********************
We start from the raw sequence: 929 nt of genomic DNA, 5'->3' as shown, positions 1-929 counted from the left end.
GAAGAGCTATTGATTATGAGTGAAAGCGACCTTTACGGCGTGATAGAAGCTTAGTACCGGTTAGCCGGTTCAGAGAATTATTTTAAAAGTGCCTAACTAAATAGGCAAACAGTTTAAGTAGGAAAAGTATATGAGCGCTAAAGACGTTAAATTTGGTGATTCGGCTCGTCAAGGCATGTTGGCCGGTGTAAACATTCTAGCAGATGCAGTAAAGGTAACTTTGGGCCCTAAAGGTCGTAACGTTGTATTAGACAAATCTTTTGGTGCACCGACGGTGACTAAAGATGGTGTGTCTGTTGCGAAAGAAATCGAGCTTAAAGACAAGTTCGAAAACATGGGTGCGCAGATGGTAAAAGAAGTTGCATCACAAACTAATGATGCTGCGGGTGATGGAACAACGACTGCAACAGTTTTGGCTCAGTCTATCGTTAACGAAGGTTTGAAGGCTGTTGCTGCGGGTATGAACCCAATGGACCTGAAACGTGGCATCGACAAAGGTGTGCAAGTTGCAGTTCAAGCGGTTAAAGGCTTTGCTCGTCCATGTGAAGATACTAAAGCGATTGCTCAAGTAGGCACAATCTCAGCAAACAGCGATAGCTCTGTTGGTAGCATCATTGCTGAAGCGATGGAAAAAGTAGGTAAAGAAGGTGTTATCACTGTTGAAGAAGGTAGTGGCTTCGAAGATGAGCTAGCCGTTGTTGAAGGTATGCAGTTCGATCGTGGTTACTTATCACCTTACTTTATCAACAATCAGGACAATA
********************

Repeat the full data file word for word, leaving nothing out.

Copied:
We start from the raw sequence: 929 nt of genomic DNA, 5'->3' as shown, positions 1-929 counted from the left end.
GAAGAGCTATTGATTATGAGTGAAAGCGACCTTTACGGCGTGATAGAAGCTTAGTACCGGTTAGCCGGTTCAGAGAATTATTTTAAAAGTGCCTAACTAAATAGGCAAACAGTTTAAGTAGGAAAAGTATATGAGCGCTAAAGACGTTAAATTTGGTGATTCGGCTCGTCAAGGCATGTTGGCCGGTGTAAACATTCTAGCAGATGCAGTAAAGGTAACTTTGGGCCCTAAAGGTCGTAACGTTGTATTAGACAAATCTTTTGGTGCACCGACGGTGACTAAAGATGGTGTGTCTGTTGCGAAAGAAATCGAGCTTAAAGACAAGTTCGAAAACATGGGTGCGCAGATGGTAAAAGAAGTTGCATCACAAACTAATGATGCTGCGGGTGATGGAACAACGACTGCAACAGTTTTGGCTCAGTCTATCGTTAACGAAGGTTTGAAGGCTGTTGCTGCGGGTATGAACCCAATGGACCTGAAACGTGGCATCGACAAAGGTGTGCAAGTTGCAGTTCAAGCGGTTAAAGGCTTTGCTCGTCCATGTGAAGATACTAAAGCGATTGCTCAAGTAGGCACAATCTCAGCAAACAGCGATAGCTCTGTTGGTAGCATCATTGCTGAAGCGATGGAAAAAGTAGGTAAAGAAGGTGTTATCACTGTTGAAGAAGGTAGTGGCTTCGAAGATGAGCTAGCCGTTGTTGAAGGTATGCAGTTCGATCGTGGTTACTTATCACCTTACTTTATCAACAATCAGGACAATA